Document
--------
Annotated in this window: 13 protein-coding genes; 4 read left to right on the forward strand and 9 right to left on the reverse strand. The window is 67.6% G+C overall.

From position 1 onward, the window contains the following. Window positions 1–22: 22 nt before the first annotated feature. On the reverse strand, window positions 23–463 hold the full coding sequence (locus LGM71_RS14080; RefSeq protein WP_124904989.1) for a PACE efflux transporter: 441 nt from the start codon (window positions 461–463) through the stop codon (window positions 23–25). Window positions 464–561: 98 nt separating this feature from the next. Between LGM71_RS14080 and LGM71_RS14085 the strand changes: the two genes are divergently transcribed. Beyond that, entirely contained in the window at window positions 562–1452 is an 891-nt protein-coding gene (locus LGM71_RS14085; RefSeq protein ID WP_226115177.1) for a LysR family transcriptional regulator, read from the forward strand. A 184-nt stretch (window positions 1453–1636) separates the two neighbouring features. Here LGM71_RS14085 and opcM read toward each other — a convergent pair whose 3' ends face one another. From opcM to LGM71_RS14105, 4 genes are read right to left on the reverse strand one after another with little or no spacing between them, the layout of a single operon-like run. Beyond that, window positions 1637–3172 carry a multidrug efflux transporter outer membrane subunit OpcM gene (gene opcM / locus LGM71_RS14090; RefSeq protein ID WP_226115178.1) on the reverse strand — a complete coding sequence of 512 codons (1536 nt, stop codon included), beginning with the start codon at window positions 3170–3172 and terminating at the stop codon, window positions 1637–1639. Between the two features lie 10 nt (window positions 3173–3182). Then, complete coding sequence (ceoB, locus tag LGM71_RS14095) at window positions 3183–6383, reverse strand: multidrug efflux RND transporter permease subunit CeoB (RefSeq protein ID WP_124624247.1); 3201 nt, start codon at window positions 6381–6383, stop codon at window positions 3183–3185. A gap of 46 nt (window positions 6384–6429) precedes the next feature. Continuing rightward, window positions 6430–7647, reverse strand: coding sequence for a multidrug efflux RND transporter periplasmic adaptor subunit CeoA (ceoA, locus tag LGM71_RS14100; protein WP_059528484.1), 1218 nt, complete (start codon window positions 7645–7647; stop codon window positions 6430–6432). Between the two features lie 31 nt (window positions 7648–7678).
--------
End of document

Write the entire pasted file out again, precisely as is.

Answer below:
Annotated in this window: 13 protein-coding genes; 4 read left to right on the forward strand and 9 right to left on the reverse strand. The window is 67.6% G+C overall.

From position 1 onward, the window contains the following. Window positions 1–22: 22 nt before the first annotated feature. On the reverse strand, window positions 23–463 hold the full coding sequence (locus LGM71_RS14080; RefSeq protein WP_124904989.1) for a PACE efflux transporter: 441 nt from the start codon (window positions 461–463) through the stop codon (window positions 23–25). Window positions 464–561: 98 nt separating this feature from the next. Between LGM71_RS14080 and LGM71_RS14085 the strand changes: the two genes are divergently transcribed. Beyond that, entirely contained in the window at window positions 562–1452 is an 891-nt protein-coding gene (locus LGM71_RS14085; RefSeq protein ID WP_226115177.1) for a LysR family transcriptional regulator, read from the forward strand. A 184-nt stretch (window positions 1453–1636) separates the two neighbouring features. Here LGM71_RS14085 and opcM read toward each other — a convergent pair whose 3' ends face one another. From opcM to LGM71_RS14105, 4 genes are read right to left on the reverse strand one after another with little or no spacing between them, the layout of a single operon-like run. Beyond that, window positions 1637–3172 carry a multidrug efflux transporter outer membrane subunit OpcM gene (gene opcM / locus LGM71_RS14090; RefSeq protein ID WP_226115178.1) on the reverse strand — a complete coding sequence of 512 codons (1536 nt, stop codon included), beginning with the start codon at window positions 3170–3172 and terminating at the stop codon, window positions 1637–1639. Between the two features lie 10 nt (window positions 3173–3182). Then, complete coding sequence (ceoB, locus tag LGM71_RS14095) at window positions 3183–6383, reverse strand: multidrug efflux RND transporter permease subunit CeoB (RefSeq protein ID WP_124624247.1); 3201 nt, start codon at window positions 6381–6383, stop codon at window positions 3183–3185. A gap of 46 nt (window positions 6384–6429) precedes the next feature. Continuing rightward, window positions 6430–7647, reverse strand: coding sequence for a multidrug efflux RND transporter periplasmic adaptor subunit CeoA (ceoA, locus tag LGM71_RS14100; protein WP_059528484.1), 1218 nt, complete (start codon window positions 7645–7647; stop codon window positions 6430–6432). Between the two features lie 31 nt (window positions 7648–7678).